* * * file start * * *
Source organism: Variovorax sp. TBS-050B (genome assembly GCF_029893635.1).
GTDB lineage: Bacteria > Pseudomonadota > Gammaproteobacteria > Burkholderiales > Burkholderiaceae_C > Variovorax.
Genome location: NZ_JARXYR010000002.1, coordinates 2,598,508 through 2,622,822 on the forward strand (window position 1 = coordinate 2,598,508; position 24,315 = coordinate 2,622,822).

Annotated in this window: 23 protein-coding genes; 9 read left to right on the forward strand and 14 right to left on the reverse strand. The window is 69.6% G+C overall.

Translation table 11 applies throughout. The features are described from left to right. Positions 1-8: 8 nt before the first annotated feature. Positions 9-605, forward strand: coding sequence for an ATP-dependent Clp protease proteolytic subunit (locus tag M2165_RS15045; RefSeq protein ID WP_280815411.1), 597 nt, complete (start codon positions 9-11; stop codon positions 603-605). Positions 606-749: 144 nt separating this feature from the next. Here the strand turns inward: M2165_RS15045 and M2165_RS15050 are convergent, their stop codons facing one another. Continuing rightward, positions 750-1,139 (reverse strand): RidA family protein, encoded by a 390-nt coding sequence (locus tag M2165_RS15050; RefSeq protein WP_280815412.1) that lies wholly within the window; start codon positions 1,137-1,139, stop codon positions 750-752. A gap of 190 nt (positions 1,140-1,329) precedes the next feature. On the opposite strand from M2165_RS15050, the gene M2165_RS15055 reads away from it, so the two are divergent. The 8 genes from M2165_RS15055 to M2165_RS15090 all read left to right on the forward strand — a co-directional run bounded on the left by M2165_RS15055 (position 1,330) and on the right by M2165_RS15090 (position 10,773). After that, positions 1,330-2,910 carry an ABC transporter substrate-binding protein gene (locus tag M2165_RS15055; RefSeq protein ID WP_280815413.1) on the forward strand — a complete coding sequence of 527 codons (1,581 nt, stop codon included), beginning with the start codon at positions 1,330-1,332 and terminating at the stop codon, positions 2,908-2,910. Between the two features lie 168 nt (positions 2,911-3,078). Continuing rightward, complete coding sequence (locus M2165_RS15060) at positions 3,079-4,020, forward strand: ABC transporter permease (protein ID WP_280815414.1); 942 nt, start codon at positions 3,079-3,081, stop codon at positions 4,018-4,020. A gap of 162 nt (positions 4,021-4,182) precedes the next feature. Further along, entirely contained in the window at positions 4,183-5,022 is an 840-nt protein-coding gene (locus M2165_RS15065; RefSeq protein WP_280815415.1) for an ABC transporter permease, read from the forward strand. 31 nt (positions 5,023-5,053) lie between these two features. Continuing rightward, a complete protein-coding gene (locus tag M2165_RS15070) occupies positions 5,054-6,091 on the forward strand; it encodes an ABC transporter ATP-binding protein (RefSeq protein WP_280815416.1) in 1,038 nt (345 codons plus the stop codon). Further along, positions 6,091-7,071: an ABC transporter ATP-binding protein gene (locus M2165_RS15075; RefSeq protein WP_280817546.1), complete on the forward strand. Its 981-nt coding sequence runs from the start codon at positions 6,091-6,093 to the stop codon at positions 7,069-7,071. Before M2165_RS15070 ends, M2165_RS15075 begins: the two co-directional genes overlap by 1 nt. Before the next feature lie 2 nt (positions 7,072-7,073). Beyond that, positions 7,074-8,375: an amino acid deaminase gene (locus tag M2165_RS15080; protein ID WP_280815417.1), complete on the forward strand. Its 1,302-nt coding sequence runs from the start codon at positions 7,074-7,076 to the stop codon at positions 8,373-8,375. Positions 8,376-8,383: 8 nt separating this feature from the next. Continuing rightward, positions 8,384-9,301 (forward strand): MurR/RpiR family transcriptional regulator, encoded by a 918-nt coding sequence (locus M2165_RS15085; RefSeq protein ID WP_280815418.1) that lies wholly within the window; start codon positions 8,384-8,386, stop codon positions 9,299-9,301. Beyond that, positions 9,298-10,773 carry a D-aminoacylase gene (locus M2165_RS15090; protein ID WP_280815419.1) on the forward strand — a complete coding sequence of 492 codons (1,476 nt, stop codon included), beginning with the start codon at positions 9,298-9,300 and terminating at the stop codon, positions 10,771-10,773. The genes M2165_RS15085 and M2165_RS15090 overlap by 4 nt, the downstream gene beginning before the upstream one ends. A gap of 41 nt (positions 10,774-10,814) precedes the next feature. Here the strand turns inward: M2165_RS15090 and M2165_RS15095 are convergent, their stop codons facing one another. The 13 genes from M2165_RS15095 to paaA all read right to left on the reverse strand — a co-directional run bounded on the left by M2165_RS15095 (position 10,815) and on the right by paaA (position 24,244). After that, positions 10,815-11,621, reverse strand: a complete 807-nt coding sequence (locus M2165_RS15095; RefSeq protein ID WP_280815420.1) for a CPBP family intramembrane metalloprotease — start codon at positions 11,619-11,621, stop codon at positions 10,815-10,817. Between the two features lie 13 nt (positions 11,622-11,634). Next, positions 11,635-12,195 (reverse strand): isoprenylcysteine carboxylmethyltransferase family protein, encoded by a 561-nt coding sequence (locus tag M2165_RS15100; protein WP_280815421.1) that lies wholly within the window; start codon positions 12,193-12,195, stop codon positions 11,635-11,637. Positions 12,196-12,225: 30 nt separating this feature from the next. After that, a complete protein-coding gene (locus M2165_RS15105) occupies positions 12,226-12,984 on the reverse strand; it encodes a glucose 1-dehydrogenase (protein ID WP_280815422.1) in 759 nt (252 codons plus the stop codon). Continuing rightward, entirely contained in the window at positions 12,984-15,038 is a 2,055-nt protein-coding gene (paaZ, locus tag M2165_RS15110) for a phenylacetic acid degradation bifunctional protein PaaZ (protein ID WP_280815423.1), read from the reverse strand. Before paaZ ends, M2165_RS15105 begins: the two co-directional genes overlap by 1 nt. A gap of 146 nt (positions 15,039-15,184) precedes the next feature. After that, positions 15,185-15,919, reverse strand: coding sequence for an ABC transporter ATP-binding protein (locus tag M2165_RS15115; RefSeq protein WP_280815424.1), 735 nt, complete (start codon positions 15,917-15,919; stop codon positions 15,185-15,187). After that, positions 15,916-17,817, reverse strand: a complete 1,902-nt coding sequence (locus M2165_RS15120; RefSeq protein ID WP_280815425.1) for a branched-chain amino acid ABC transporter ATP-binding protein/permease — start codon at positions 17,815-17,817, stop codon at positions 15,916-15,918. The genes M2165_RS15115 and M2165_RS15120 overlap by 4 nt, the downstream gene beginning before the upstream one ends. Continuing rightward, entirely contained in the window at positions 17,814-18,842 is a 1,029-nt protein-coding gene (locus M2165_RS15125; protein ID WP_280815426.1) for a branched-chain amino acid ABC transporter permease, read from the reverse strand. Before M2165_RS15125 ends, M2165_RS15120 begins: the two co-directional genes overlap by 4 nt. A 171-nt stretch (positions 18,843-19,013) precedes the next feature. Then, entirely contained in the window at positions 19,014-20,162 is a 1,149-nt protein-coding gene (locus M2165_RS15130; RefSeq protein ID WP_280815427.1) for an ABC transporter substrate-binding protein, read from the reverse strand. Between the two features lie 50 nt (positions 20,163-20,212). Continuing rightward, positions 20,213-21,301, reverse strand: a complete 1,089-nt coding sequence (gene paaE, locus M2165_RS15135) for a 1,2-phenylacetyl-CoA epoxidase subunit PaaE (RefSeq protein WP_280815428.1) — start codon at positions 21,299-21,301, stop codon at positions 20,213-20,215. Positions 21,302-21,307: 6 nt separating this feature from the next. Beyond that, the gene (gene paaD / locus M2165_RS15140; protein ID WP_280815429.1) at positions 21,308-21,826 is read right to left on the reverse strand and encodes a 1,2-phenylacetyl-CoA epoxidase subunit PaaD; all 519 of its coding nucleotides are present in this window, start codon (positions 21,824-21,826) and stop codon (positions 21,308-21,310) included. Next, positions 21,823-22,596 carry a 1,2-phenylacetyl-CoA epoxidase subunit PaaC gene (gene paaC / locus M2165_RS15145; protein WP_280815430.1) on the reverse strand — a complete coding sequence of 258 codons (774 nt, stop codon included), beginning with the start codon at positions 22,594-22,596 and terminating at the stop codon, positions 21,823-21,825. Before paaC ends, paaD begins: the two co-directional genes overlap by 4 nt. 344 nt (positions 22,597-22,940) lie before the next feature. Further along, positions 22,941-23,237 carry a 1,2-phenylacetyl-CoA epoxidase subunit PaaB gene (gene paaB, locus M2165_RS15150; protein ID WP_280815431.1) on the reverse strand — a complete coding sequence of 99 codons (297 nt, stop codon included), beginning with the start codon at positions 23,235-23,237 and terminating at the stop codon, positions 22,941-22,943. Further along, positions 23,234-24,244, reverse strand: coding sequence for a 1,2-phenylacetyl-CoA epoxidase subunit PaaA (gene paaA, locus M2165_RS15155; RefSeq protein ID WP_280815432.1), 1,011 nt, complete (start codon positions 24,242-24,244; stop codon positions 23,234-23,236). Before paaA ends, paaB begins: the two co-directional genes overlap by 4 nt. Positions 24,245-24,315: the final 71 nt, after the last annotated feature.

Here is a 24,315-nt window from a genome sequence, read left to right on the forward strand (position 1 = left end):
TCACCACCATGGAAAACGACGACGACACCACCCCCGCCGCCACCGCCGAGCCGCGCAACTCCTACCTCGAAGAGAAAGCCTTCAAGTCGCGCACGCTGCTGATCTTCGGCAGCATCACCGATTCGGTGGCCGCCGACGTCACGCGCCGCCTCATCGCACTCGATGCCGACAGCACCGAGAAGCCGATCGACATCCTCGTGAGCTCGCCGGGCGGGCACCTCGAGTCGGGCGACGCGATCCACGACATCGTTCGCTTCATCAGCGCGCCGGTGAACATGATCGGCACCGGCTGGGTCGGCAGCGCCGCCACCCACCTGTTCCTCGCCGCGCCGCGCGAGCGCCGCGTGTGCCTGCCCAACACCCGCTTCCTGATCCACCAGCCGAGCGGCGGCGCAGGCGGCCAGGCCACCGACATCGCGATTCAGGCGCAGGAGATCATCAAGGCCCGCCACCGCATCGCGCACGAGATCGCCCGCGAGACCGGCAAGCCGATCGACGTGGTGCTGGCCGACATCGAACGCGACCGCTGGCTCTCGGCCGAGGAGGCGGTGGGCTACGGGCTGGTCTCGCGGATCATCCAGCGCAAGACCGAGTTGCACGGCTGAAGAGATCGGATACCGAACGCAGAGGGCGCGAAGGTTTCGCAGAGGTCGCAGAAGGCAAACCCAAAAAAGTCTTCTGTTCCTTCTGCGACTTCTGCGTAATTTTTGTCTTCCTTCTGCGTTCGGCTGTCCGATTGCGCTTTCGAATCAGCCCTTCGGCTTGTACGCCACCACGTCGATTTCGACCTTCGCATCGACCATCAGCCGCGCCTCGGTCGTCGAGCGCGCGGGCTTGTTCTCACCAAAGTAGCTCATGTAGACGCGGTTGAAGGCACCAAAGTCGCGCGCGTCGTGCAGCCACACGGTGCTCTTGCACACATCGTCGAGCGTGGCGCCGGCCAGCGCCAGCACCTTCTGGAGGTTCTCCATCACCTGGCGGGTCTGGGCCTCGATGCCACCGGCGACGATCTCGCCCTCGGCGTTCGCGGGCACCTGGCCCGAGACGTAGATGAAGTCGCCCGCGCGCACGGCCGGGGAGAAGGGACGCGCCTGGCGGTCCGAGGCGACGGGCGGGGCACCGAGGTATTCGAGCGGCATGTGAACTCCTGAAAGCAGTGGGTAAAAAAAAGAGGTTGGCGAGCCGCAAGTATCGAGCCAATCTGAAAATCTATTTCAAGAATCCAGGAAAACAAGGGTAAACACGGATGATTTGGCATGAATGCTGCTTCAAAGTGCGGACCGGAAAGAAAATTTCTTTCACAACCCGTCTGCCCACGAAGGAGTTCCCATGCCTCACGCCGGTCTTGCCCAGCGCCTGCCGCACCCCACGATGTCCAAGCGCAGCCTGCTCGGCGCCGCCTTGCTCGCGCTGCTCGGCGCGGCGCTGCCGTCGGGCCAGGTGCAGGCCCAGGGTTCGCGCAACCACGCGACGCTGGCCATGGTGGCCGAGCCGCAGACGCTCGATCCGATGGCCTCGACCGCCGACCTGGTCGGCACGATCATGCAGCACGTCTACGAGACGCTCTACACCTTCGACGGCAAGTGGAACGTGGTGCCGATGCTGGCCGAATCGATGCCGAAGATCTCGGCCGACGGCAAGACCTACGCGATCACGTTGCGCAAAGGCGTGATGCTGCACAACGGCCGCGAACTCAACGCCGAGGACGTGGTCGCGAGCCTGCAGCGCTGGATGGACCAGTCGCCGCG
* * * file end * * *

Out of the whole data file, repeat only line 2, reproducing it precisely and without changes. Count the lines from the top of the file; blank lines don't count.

GTDB lineage: Bacteria > Pseudomonadota > Gammaproteobacteria > Burkholderiales > Burkholderiaceae_C > Variovorax.